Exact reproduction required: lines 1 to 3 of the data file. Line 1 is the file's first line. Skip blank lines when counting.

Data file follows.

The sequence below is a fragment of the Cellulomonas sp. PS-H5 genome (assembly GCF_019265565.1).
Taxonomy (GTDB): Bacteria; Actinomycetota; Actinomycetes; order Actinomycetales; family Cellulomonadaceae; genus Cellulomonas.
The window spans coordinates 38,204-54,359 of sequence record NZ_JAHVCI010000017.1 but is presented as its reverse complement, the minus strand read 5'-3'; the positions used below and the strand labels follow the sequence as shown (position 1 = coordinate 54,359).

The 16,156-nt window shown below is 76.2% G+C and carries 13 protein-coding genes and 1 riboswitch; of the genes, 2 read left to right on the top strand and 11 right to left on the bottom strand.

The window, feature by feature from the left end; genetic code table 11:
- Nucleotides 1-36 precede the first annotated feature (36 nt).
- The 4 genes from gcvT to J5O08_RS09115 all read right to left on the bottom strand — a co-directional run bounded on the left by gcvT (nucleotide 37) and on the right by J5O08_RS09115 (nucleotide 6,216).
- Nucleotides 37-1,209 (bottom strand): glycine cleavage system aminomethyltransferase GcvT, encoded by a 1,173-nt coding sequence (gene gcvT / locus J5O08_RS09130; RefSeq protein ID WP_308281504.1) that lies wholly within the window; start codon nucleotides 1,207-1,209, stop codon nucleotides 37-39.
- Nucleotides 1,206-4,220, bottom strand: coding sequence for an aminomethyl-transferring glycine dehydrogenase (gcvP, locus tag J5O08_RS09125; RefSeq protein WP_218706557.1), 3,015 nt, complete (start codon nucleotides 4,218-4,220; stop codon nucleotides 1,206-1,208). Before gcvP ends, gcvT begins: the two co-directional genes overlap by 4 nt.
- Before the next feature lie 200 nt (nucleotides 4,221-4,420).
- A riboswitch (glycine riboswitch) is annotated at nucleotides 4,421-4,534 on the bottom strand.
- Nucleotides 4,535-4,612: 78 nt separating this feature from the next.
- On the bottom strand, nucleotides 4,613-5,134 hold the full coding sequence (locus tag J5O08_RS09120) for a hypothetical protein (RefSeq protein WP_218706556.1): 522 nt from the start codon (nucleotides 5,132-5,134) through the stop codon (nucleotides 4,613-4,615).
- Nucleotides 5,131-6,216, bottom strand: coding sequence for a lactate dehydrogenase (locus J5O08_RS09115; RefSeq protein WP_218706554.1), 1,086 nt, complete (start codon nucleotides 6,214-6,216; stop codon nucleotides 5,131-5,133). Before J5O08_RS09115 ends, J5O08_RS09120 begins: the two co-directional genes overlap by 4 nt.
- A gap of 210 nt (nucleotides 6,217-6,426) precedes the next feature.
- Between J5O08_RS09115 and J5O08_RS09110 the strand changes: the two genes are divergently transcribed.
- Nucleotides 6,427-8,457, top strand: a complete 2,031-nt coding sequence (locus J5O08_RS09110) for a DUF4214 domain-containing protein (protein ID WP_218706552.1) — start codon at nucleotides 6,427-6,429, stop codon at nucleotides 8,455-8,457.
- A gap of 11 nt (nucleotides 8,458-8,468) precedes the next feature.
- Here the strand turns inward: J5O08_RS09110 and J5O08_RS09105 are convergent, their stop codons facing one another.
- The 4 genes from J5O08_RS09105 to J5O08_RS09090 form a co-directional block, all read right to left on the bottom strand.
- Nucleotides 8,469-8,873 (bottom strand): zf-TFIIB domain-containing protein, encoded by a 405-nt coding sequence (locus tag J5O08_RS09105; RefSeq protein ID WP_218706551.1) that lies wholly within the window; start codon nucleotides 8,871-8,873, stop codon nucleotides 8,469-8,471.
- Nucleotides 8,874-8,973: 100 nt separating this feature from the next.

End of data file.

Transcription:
The sequence below is a fragment of the Cellulomonas sp. PS-H5 genome (assembly GCF_019265565.1).
Taxonomy (GTDB): Bacteria; Actinomycetota; Actinomycetes; order Actinomycetales; family Cellulomonadaceae; genus Cellulomonas.
The window spans coordinates 38,204-54,359 of sequence record NZ_JAHVCI010000017.1 but is presented as its reverse complement, the minus strand read 5'-3'; the positions used below and the strand labels follow the sequence as shown (position 1 = coordinate 54,359).